These healthy blooms pointed to the clean waters that we had restored here. The mayfly is an important source of food for many types of wildlife, including birds and fish. Our native fish and bird populations depend upon this and other insects. Insects are one of the basic elements of the food chain and the ecological communities that have evolved to create biodiversity and sustain all life, including as I am known to say, yours and mine.

Some people considered this a messy inconvenience. For me it was a beautiful sign of the season. Here was a spectacularly beautiful non-biting insect spreading life.

Today, the mayfly bloom in downtown Buffalo has vanished. It has been at least five years since they almost completely disappeared. One of the suspected reasons is the extensive dredging of the Buffalo River, which is where many of the downtown mayflies came from. While this project was undertaken to re-establish habitat along the river, it is possible that the dredging removed the underwater larvae and nymphs of these special insects. What else was vanished? The same kind of phenomena is occurring at Forest Lawn Cemetery where extensive habitat work on the ponds and Scajaquada Creek is being undertaken. Dredging and reconstruction there took its toll this spring on overwintering insects. That may have seriously effected the spring 2017 warbler migration that has characterized Forest Lawn as a migration hotspot for generations. This last spring, no insects, very few warblers. Is there a relationship? Probably. Or of course it could  be related to the crash of bird populations. Loss of habitat, including access to flying insect food here and elsewhere, is the issue.

Today, it is important to think about restoring the mayfly population in the Buffalo River. We need to think and act on better conservation strategies for insect and other wildlife populations.  Insect conservation recognition focused on consequences of all development incuding farming practices, river and creek dredging, and all restoration initiatives should rise to the top of conservation priority lists. We have to ask ourselves, “What are we going to do about the insect armageddon?” And we have to act. Today.

What I am reading this week:

1. “Insectageddon: Farming is more catastrophic than climate breakdown” by George Monbiot, The Guardian, 20 October 2017. George Monbiot is a science writer who has written an outstanding article that sums up the Plos One study discussed above.

2. Gerry Rising, the former “Nature Watch” columnist for the Buffalo News, published an informative article about Buffalo’s mayflies in the Buffalo News in July 1997. At that time there had been a very late bloom of mayflies in Buffalo (July), but they still appeared that year and for several years afterward. More of Gerry’s fantastic and informative “Nature Watch” columns from the Buffalo News are archived here.

3, We have written about the insect collapse at GreenWatch: “GreenWatch: Saving the Monarch Butterfly: The Buffalo Link” by Jay Burney 6 March 2015; “GreenWatch Sunday: Enviro-gone“ by Jay Burney 17 Jul 2016; “GreenWatch: Why Cuomo’s Pollinator Task Force Wont Save New York’s Bees” by Tracy Frisch, Independent Science News, 2 November 2015.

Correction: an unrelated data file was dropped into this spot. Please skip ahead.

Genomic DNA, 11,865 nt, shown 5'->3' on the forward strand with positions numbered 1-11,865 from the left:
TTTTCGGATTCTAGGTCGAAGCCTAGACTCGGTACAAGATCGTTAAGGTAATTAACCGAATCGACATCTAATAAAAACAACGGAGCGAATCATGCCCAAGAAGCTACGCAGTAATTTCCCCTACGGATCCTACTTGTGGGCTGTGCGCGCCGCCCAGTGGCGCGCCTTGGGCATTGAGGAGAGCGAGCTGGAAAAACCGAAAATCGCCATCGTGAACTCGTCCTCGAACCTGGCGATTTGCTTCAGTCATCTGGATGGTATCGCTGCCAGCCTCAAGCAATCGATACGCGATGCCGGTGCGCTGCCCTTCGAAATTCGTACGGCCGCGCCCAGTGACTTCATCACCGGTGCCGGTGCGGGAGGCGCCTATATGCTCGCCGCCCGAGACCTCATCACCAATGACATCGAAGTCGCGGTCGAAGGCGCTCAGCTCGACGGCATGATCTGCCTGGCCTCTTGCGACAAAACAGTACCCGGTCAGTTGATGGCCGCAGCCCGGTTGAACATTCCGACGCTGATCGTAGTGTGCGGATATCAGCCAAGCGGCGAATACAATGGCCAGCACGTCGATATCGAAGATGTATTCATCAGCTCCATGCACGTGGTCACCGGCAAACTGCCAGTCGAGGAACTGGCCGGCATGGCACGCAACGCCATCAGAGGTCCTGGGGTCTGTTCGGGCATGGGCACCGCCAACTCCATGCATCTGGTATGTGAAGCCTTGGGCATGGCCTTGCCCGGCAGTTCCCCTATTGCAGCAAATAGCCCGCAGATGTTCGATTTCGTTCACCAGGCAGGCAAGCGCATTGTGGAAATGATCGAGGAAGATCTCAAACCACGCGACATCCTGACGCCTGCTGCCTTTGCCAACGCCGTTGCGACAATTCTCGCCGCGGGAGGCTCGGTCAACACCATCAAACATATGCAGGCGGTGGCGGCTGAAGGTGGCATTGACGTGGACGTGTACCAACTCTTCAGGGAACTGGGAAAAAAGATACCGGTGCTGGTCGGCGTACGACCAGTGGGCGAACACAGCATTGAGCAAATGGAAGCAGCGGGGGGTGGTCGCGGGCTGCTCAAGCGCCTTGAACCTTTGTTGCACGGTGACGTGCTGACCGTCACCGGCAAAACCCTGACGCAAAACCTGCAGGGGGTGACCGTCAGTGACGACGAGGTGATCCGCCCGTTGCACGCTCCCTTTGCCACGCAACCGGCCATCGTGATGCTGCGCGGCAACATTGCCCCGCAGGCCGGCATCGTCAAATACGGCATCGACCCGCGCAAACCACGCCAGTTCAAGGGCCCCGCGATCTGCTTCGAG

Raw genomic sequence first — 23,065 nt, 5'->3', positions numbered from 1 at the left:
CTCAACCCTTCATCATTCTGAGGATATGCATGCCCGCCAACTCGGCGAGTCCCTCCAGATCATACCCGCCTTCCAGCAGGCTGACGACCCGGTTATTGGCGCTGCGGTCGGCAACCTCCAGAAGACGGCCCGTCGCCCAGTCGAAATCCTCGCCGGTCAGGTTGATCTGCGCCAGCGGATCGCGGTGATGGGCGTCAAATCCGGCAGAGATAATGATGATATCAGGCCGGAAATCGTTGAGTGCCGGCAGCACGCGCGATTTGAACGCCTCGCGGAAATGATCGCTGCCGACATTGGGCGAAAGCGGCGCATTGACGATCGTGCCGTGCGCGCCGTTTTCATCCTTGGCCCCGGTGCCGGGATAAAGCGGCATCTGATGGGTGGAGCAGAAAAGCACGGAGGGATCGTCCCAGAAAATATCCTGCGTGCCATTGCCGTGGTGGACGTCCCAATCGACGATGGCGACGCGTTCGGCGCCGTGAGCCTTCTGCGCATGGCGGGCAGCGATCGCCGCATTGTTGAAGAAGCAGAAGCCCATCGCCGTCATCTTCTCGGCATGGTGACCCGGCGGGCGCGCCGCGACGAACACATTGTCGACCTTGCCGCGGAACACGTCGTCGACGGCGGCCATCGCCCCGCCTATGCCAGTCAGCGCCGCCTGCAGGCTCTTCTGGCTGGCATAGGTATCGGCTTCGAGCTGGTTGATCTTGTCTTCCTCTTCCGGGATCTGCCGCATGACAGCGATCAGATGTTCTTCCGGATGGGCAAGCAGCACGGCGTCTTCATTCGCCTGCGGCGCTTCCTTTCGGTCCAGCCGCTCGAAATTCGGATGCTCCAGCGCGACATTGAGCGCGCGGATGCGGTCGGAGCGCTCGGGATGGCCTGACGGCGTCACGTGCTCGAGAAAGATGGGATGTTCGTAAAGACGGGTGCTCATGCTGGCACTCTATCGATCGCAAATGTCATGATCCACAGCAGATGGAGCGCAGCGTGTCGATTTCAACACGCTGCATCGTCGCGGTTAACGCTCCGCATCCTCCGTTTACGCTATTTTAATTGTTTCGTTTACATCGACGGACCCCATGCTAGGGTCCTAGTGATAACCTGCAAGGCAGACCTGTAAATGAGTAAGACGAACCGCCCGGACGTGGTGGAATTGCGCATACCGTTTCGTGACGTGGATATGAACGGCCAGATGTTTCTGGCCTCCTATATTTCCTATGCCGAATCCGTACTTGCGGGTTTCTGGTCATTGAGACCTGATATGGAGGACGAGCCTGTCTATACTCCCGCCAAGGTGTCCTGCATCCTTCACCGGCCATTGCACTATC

A new “Warning to Humanity,” 2nd notice…

Way back in 1992, the Union of Concerned Scientists released a game-changing document that raised the awareness of millions of people as to the potential for an end game involving climate change and the environment. The report, called “World Scientists Warning to Humanity,” elegantly stated that “human beings and the natural world are on a collision course.” It included signatures from 1,700 of the world’s leading scientific minds including a majority of the then-living Nobel laureates.

On November 13 of this year, a group of researchers with signatories from 15,364 scientists representing 184 countries have released “World Scientists Warning to Humanity/2 Notice.” In it they state that humans “have unleashed a mass extinction event, where many current life forms could be annihilated or at least committed to extinction by the end of this century.” You should know.

There is more:

Tropical Forest Emissions: Last September the journal Science published a report stating that something terrible has happened to the world’s tropical forests. For decades we have characterized giant forested areas including the Amazon as carbon “sinks.” This means that forests absorb and sequester atmospheric carbon. It is the ancient forests turned to coal an oil that provide us with those fossil fuel energy sources that are releasing carbon back into the atmosphere.

Today, the study says, because of the destruction of these forests through logging, development, and an overall lack of concern, these forests have shrunk to the point that they no longer are a “sizeable sink” but instead have turned into a “modest source.”

Alarm as study reveals world’s tropical forests are a huge carbon emission source” by Jonathan Watts, The Guardian, 12 September, 2017.

Florida Sea Rise: Want to move to Florida? Here is one reason why things are not going to be easy in Florida.

Florida will loose 6,000 historic sites to Sea-Level Rise by 2100, Scientists Warn,” Miami New Times 1 December 2017.

GreenWatch has covered our challenging state of the environment since 1992. Here are two GreenWatch articles about these issues: “GreenWatch: New Climate Concerns/IUCN New Warning” by Jay Burney11 December 2016; “GreenWatch: Our Local Climate Emergency” by Jay Burney/ 28 November 2015.